Why PubClassroom?

Why Pub Classroom?

Dreaming in Translation

Academics harbor a lot of learning. But all that knowledge and insight often remains unused in the public. In an odd parallel with the old story about Las Vegas, what’s learned in colleges and universities often stays there. Part of the reason for this is that citizens outside academia are too busy with their own work to follow scholarly publications or attend college classes; and many don’t have the time or money for academic training, or even notice why anyone needs this kind of work.

But another reason for this disconnect of “town and gown” is that academics often speak with more intricacy and complexity than most people have patience for—and sometime analyze with more elaboration than is immediately necessary for the understanding how to steer through key issues and problems. Using academic learning for understanding direction would actually be helpful to the average person. True confessions: I live the professor type, ready to elaborate in detail; I thank my children for warning me about too much “complexifying.”

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Campaign 2004, Uncategorized

Bush Achieves Goal In Spite of Criticism

President George W. Bush has received an unprecedented amount of criticism, and yet he won re-election handily.  How’d that happen?

A majority of Americans do not share his application of Christian traditions to a millennial vision of US mission; a majority of Americans believe that, while government cannot solve all social problems, it can give important direction, which contrasts sharply with Bush’s strong anti-government stance.

The Bush campaign put less emphasis on reasons to vote for him than on attempts to stimulate feelings based on his tough talk and reputation for decisiveness.  As a result, many voters for Bush will likely get four years of policies they don’t want….  Read whole essay here….

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Campaign 2000, Uncategorized

The Personal Is Now Political: Let’s Decide If It’s Presidential

“The Personal Is Political” was a slogan from the 1960s.  Women maintained that choices about their private lives were shot through with political consequences; African Americans presented the raw force of political power in every private act of segregation; and environmentalism became popular from awareness that private acts of consumption and waste have large public consequences.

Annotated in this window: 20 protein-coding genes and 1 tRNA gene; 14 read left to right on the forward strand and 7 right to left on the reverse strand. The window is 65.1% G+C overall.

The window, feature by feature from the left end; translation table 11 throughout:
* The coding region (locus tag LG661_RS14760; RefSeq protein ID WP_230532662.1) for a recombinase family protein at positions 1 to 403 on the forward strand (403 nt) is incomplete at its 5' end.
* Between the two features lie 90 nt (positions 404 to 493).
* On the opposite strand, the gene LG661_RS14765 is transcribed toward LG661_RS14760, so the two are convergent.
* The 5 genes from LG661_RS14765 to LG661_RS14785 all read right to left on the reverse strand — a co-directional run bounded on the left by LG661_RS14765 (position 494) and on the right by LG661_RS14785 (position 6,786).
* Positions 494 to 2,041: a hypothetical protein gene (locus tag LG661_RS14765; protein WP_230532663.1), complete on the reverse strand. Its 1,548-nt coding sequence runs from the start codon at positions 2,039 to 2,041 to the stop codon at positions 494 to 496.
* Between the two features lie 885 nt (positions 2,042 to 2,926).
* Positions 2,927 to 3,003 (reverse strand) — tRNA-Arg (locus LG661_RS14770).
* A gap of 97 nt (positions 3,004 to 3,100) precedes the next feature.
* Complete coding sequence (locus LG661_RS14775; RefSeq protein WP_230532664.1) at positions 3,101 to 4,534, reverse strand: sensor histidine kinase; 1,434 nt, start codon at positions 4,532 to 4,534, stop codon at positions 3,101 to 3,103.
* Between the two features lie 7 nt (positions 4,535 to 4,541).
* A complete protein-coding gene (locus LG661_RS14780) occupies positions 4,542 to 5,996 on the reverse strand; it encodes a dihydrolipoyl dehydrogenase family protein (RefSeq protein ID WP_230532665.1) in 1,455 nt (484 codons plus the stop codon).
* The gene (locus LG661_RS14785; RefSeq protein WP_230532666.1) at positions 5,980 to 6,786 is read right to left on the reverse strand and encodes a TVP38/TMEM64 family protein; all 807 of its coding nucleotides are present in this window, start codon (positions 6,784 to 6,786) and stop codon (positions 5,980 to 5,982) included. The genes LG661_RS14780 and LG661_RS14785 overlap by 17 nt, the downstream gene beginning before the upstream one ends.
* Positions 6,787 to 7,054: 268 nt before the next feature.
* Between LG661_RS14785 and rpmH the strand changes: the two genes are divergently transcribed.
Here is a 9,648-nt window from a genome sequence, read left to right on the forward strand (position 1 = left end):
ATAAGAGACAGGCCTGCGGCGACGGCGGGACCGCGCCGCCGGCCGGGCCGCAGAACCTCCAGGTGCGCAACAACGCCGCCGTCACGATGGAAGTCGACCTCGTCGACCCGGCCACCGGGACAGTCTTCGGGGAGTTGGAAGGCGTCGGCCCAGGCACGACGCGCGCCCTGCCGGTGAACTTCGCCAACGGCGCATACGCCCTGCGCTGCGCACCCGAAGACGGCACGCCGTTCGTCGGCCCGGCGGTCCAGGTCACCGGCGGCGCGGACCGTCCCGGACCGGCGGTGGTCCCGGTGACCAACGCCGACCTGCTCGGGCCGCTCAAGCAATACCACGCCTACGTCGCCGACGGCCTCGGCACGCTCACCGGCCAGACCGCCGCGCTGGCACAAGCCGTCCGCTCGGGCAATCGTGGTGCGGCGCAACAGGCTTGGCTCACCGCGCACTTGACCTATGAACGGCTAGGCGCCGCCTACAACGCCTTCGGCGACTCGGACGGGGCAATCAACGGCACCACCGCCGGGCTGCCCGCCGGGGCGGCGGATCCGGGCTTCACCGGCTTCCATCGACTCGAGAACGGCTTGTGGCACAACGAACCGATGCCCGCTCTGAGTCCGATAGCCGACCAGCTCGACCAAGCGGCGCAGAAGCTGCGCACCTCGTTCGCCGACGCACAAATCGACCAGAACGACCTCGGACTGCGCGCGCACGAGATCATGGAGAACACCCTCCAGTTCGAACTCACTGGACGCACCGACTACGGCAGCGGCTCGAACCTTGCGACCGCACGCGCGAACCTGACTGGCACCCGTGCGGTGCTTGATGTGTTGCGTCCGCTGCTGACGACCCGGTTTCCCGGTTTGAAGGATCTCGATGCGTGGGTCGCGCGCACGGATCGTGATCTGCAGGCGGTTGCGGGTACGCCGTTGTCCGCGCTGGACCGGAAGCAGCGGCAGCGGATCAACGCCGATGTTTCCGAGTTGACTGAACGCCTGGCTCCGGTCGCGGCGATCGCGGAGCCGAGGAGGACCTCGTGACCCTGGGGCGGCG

Ever since the 1960s, there has been increased media attention on the private lives of public figures.  Democrat Jimmy Carter was the first president to appeal based on his folksiness, and Republican Ronald Reagan was even more adept in the arts of the personable leader.

In this campaign, the “compassionate conservatism” of Republican George W. Bush is a combination of conservative policies and a personable promise that he is a nice person.  By contrast, Democrat Al Gore has a lot of expertise and experience, but little personal flair.

Back to you, Dear Voters: the personal has become political.  Now is it presidential?…  Read whole essay here….

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Campaign 2000, Uncategorized

VP Candidates Set the Tone: Bush, Gore Should Listen to Dad and Uncle Joe

The Vice Presidential debates between Republican Dick Cheney and Democrat Joe Lieberman presented opposition with civility.  Central casting could not have picked better characters than Cheney as dad and Lieberman as uncle.

By contrast, Republican presidential candidate George W. Bush presents himself as the “bad boy” in class, chopping down his rival and trying to be king of the hill, while Democrat Al Gore is the “good boy” who knows all the answers, but makes his classmates’ eyes roll.  By acting more their shoe size than their age, Bush and Gore have been tiresome squabblers.

Can Mr. Bush and Mr. Gore learn something from their elders?…  Read whole essay here….

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Campaign 2004, Uncategorized

Saving Lt. Kerry: An Open Letter to the Candidate

Democratic candidate John Kerry has let the Republicans define his campaign by putting so much emphasis on the Democratic Senator’s service during the Vietnam War.  Republicans controlling the rhetorical agenda indeed….

Simply reporting for duty, former Lt. Kerry, is not enough.  Your history is interesting and impressive, but the country needs to decide about our recent history and our paths to the immediate future.  You need to tell your story about the problems that the Bush presidency has created and what you would have done—and what you will do—differently.

Rather than just telling us we need a better president, show us with stories that plant your positives on each of Bush’s negatives.  A better president would have made use of broad world sympathy after 9-11 to build a coalition and marginalize the terrorists—would have let inspectors do their work in Iraq to get the facts about weapons program—would have prevented lawlessness, looting, and prison abuse which have bred antagonism throughout the Middle East.

Dear Senator Kerry, don’t just tell us how bad Bush has been; the public already senses that; show us what you’ve got.  A better president starts with a better story….  Read whole essay here….

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